Federal Communications Commission member Michael J. Copps issued a statement today criticizing a television chain’s plan to preempt programming on 62 stations to broadcast a documentary featuring testimony by former POWs of the demoralizing impact of John Kerry’s 1971 war-crimes accusations.

Scene from ‘Stolen Honor’

Copps called the decision by Maryland-based Sinclair Broadcasting to air “Stolen Honor: Wounds that Never Heal an “abuse of the public trust.”

The FCC commissioner said Sinclair’s plan “is proof positive of media consolidation run amok when one owner can use the public airwaves to blanket the country with its political ideology – whether liberal or conservative.”

The station group, which reaches about 24 percent of U.S. households and is known for its conservative commentaries, has coverage in crucial battleground states.

As WorldNetDaily first reported, the 42-minute documentary by Vietnam veteran and award-winning journalist Carlton Sherwood presents former POWs who tell how Kerry’s 1971 testimony was used as propaganda against them by their North Vietnamese captors, intensifying their persecution and possibly prolonging imprisonment.

Yesterday, the FCC received a letter from 18 Democratic senators urging an investigation into Sinclair’s decision.

“To allow a broadcasting company to air such a blatantly partisan attack in lieu of regular programming, and to classify that attack as news programming as has been suggested, would violate the spirit, and we think the text, of current law and regulation,” the Democratic senators wrote.

The Democratic National Committee filed a complaint today with the Federal Election Commission, arguing Sinclair’s broadcast would be an illegal contribution to President Bush’s campaign.

But Sinclair says it has invited Kerry to partipate in the broadcast and insists it is reporting news relevant to the campaign.

“Would they suggest that our reporting a car bomb in Iraq is an in-kind contribution to the Kerry campaign?” asked Vice President Mark Hyman. “Would they suggest that our reporting on job losses is an in-kind contribution to the Kerry campaign?”

“It’s the news,” Hyman continued. “It is what it is. We’re reporting the news.”

The Kerry campaign has rejected Sinclair’s invitation, calling the film “lies” and “a smear.”

Kerry spokesman Chad Clanton issued a veiled threat to Sinclair today on the Fox News program “Dayside” with Linda Vester.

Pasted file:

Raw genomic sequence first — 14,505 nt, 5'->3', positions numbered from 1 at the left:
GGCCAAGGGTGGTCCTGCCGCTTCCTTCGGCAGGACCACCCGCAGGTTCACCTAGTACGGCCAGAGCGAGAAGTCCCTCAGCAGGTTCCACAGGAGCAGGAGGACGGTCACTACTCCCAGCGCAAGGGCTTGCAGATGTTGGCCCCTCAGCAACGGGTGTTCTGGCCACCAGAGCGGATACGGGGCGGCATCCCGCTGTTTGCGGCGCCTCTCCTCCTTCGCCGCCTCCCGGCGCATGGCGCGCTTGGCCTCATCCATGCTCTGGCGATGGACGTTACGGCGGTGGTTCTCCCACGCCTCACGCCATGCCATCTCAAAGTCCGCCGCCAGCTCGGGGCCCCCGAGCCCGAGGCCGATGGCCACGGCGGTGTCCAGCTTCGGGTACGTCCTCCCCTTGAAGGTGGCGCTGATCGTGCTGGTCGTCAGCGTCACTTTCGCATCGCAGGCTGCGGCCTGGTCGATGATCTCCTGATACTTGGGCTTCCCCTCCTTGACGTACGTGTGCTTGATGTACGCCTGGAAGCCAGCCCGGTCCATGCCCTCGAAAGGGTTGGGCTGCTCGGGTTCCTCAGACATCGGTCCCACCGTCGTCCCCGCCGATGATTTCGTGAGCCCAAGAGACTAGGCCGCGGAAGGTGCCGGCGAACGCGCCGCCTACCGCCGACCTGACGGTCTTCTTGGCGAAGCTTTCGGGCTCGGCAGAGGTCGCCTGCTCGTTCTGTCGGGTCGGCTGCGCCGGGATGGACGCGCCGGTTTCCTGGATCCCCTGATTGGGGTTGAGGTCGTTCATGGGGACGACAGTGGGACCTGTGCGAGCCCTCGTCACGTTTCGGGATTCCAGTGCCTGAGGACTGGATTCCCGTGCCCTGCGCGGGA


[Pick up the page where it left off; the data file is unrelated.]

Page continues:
“I think they are going to regret doing this, and they had better hope we don’t win,” he said.

Copps noted Sinclair is the same company that last April ordered seven of its ABC-affiliated stations not to air a controversial “Nightline” segment that consisted solely of reading the names of U.S. soldiers killed in Iraq.

“It is the same corporation that short-shrifts local communities and local jobs by distance-casting news and weather from hundreds of miles away,” Copps said. “It is a sad fact that the explicit public interest protections we once had to ensure balance continue to be weakened by the Federal Communications Commission while it allows media conglomerates to get even bigger. Sinclair, and the FCC, are taking us down a dangerous road.”

Over the weekend, left-wing media critic and journalist David Brock warned Sinclair to cancel its plans to air the anti-Kerry film, contending it could violate campaign broadcast regulations.

Sinclair’s Hyman said the company decided to broadcast the film after it was rejected by the major broadcast networks.

“This is a powerful story,” Hyman told the Washington Post. “The networks are acting like Holocaust deniers and pretending [the POWs] don’t exist. It would be irresponsible to ignore them.”

On the forum for the website Democratic Underground, contributors were up in arms over the planned broadcast, with some writing they would like to see drastic action taken to prevent it.

“Anyone have friends at the power company so they could cause a blackout or something? Like make a trasformer [sic] blow? I think that could be the only way to stop this is to make the power go out.”

Another contributor, responding to a post suggesting such an act would constitute terrorism, replied, “Its not THAT outrageous.”

“How would THEY know if it was Dems or not. And what is up w/ equating this w/ terroism? [sic] We are just helping our chosen leader and STOPPING a smear campaign and Bush contribution. We have to fight fire w/ fireballs. If the Reps can write PC programs [to] rig polls then … .”

Related stories:

David Brock protests airing of anti-Kerry film

Pulitzer winner behind Kerry POW film

Next up: POWs blast Kerry in TV documentary

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